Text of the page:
Griselda Jarquin Wille (PhD, University of California, Davis, 2019) is a Frederick Douglass Scholar who specializes in the intersection of the Cold War, US-Latin American relations, and revolution and counterrevolution. She teaches courses on recent Latin
American history, such as Women and Gender in Latin America (fall 2019 and spring 2020), US-Latin American Relations (spring 2019), Latin America: Colonial Period, 1450-1820 (fall 2019) and Latin America: National Period, 1820 to the Present (spring 2020).
Her dissertation, “Fighting
the War Abroad: The Sandinista Revolution and Transnational Activism in
Nicaragua and the U.S., 1973–1990,” examines left and right-wing transnational activist networks in both Nicaragua and the United States. She contends that people-to-people exchanges, or what she calls “grassroots diplomacy,” successfully affected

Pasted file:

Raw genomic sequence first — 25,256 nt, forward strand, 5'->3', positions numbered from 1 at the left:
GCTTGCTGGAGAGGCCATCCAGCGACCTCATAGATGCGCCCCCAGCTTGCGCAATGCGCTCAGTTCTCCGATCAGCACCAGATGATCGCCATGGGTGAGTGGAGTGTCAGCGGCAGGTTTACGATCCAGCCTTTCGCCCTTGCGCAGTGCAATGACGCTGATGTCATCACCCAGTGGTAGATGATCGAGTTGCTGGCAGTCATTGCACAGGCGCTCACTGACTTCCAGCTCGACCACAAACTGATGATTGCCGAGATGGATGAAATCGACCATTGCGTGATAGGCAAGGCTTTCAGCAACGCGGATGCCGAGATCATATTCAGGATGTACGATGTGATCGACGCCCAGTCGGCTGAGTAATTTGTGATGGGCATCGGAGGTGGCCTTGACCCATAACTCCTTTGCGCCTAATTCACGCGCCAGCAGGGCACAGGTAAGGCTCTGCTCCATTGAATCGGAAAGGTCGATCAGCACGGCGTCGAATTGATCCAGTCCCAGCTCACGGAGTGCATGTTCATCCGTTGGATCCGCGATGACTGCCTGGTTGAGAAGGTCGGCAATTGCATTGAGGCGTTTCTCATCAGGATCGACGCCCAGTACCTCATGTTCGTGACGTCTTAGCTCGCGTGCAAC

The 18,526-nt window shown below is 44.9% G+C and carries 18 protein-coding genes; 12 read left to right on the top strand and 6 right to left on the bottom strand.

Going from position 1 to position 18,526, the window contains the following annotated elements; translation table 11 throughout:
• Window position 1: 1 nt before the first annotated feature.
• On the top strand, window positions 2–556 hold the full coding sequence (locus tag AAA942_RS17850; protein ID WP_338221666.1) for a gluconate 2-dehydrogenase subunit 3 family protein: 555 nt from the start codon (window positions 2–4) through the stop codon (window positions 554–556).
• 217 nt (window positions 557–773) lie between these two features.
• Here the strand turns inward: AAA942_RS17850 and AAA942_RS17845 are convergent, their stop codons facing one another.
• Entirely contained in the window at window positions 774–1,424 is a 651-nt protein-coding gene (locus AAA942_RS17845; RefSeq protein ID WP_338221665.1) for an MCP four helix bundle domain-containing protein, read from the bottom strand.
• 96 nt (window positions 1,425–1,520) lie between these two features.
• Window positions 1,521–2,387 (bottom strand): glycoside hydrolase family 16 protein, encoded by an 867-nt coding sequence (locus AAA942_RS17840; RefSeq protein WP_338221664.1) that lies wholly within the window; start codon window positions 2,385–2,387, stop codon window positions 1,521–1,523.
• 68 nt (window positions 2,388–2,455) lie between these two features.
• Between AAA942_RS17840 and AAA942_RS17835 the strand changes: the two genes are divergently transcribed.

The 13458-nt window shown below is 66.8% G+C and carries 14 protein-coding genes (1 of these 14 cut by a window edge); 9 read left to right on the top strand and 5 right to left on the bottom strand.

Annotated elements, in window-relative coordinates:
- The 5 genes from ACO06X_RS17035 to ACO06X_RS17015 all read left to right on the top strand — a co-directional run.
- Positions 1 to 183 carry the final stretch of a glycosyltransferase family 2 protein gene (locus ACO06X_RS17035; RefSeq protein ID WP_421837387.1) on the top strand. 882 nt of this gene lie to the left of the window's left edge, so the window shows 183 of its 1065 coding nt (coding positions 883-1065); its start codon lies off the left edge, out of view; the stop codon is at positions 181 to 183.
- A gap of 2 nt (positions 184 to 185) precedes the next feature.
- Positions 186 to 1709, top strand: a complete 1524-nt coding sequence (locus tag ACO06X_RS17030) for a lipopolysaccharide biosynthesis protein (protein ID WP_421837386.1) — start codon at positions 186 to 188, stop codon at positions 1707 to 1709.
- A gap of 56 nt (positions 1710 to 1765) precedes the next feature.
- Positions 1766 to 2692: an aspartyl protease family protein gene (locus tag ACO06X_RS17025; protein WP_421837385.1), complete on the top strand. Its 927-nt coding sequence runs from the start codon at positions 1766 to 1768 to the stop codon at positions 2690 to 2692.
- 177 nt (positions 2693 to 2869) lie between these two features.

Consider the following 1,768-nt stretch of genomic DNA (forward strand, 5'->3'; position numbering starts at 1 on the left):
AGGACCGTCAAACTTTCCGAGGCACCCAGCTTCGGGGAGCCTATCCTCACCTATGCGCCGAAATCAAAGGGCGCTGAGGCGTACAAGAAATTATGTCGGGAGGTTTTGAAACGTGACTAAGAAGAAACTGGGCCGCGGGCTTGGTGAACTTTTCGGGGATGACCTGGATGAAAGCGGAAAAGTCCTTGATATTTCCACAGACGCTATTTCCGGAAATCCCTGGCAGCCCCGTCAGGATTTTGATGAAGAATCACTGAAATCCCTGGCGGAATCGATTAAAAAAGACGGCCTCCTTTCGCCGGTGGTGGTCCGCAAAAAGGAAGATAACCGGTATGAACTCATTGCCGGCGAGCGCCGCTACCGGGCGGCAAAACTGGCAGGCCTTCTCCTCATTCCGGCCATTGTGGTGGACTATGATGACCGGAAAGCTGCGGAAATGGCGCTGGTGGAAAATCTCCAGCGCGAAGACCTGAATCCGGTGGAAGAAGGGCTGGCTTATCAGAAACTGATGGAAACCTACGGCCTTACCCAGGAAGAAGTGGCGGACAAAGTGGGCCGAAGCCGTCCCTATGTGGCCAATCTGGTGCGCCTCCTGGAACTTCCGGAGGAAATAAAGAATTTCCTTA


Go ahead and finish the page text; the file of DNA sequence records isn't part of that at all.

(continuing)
US national policy toward Nicaragua and ultimately shaped the outcome of the Sandinista revolution.
She has received recognition for her scholarship and teaching. In 2018, she was presented with the Outstanding Graduate Student Teaching Award from UC Davis’ Office of Graduate Studies. Her research has received support from Stanford’s Hoover Institute,
where she was selected to be a Silas Palmer Research Fellow, as well as from UC Berkeley’s Bancroft Library.